Jakarta has a huge variety of ethnic food eateries, from the fine dining to warung (food stalls) level. Some major ethnic groups like Batak and Minang (Padang) are represented by hundreds of eateries that are patronized by people outside of those ethnic groups. But for the real deal, we have asked the best authorities, which are the people from the regions themselves.
Although rumah makan Padang (Minang food stalls) can be found easily in every corner of the city, many Minang people say it is hard to find ones that offer similar flavors to those back home in West Sumatra.
Doni Agusta, 34-year-old of Minang descent living in Jakarta, claims the only restaurant that provides food that closely represents the authentic flavor is Mekar Jaya on Jl. Mampang Prapatan in South Jakarta.
Doni said Mekar Jaya was his favourite as the prices were affordable, it was open 24 hours and the menu was varied and fresh.
"The restaurant doesn't only offer the standard menu of a Padang restaurant but also food that we usually only find in West Sumatra like ikan bili jengkol [signature small fish from West Sumatra served with dogfruit]," he said.
"I eat in the restaurant three to four times a week. I also always bring my friends and colleagues there. They always come back again," he said proudly.
Other rumah makan Padang that are well-known among Minang people include Garuda Restaurant, Medan Baru (although the name says Medan, it sells Minang food), Sari Bundo as well as Sate Padang Ajo Ramon in Santa Market and Soto Padang H. ST. Mangkuto in Kebayoran Baru, both in South Jakarta.
Many Balinese restaurants in Jakarta sell nasi campur (mixed steamed rice) and duck, but finding the iconic dish babi guling (roast pork) in Jakarta is hard.
Tucked inside a pura (Hindu temple) in Rawamangun, East Jakarta, an eatery offers a plate of rice, lawar (chopped vegetables and minced meat with shredded coconut, herbs and spices), babi guling, pork satay and crispy pork skin.
IGA Meliyani, a Balinese living in Tangerang, Banten, said the food sold at the temple tasted as good as what she ate in her hometown.
The temple has dedicated a corner as a small food court for around five food stalls which offer Balinese-style food, such as young jackfruit soup, pork with soy sauce and fish satay. Food and beverages here are sold at prices ranging from Rp 15,000 (S$1.50) to Rp 30,000.
The stalls usually open for business from morning on Sunday and holidays and open from lunchtime on weekdays. Roast pork is only served on Sundays.
There were plenty of restaurants serving the authentic dishes of North Sumatra in the Greater Jakarta area, ranging from warung to upscale restaurants.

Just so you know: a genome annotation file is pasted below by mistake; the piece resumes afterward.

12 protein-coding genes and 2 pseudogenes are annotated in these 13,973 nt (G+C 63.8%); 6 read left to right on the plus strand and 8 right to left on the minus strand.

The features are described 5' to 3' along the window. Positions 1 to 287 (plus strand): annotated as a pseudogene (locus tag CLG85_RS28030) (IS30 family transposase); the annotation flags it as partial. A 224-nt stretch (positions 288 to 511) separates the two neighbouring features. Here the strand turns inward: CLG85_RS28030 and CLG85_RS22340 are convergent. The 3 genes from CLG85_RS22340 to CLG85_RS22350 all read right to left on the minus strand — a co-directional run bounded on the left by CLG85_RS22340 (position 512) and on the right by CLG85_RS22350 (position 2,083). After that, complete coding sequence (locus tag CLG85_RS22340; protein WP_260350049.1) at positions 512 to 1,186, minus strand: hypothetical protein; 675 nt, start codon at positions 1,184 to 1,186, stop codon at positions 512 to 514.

The majority of Bataks are Christians, therefore many kedai or lapo (eateries) sell grilled pork. But halal Batak restaurants, albeit much fewer in number, are available in Jakarta.
Kedai Kak Ani in Kemang, South Jakarta, is one of the most popular restaurants serving halal North Sumatran dishes, with nasi campur and lontong sayur (rice cake with various side dishes, it is more popularly known outside North Sumatra as lontong Medan) as its signature dishes. As the capital of North Sumatra, Medan, is known as a melting pot for various ethnic groups, including Melayu and Indian, many of its dishes are influenced by different culinary traditions.
Lapo Ondihon on Jl. Pramuka Raya is one restaurant famous for its grilled pork, favoured by the majority of Batak people living in the capital. Manado
Minahasa cuisine, or Manado food, is among the best, and spiciest, ethnic foods in Indonesia.
According to Minahasa people in Jakarta, their favourite Manado restaurants include Tinoor Permai on Jl. Kramat Lima, Central Jakarta; halal restaurant Rarampa on Jl. Mahakam II, South Jakarta and the food court in Mall Ambassador, which has several different Manado stalls with halal and non-halal selections.
"I'm currently into Rarampa now, especially for the brenebon [red bean soup] and its skipjack tuna dishes," Yeremia Lalisang said.
Retta Simson, a Minahasan living in Jakarta, preferred Tinoor Permai, which is open every day from 9 a.m. to 9 p.m. but often runs out of its popular dishes by 4 p.m. due to heavy demand.
Makassar people in Jakarta say only certain restaurants can give the true feeling of home.
Journalist Trie Suharman, 30, regularly treats his taste buds at Daeng Memang restaurant on Jl. Ampera Raya, South Jakarta, which specializes in coto Makassar (seasoned meat broth).
"It's not only that the taste [of the coto] is right, but the atmosphere of the place never fails to make me feel like home. It's humble and a bit hot," he said.
Among other famous Makassar restaurants are the H. Mamink Daeng Tata chain, which has several branches in Jakarta, and RM Sulawesi in Melawai, South Jakarta.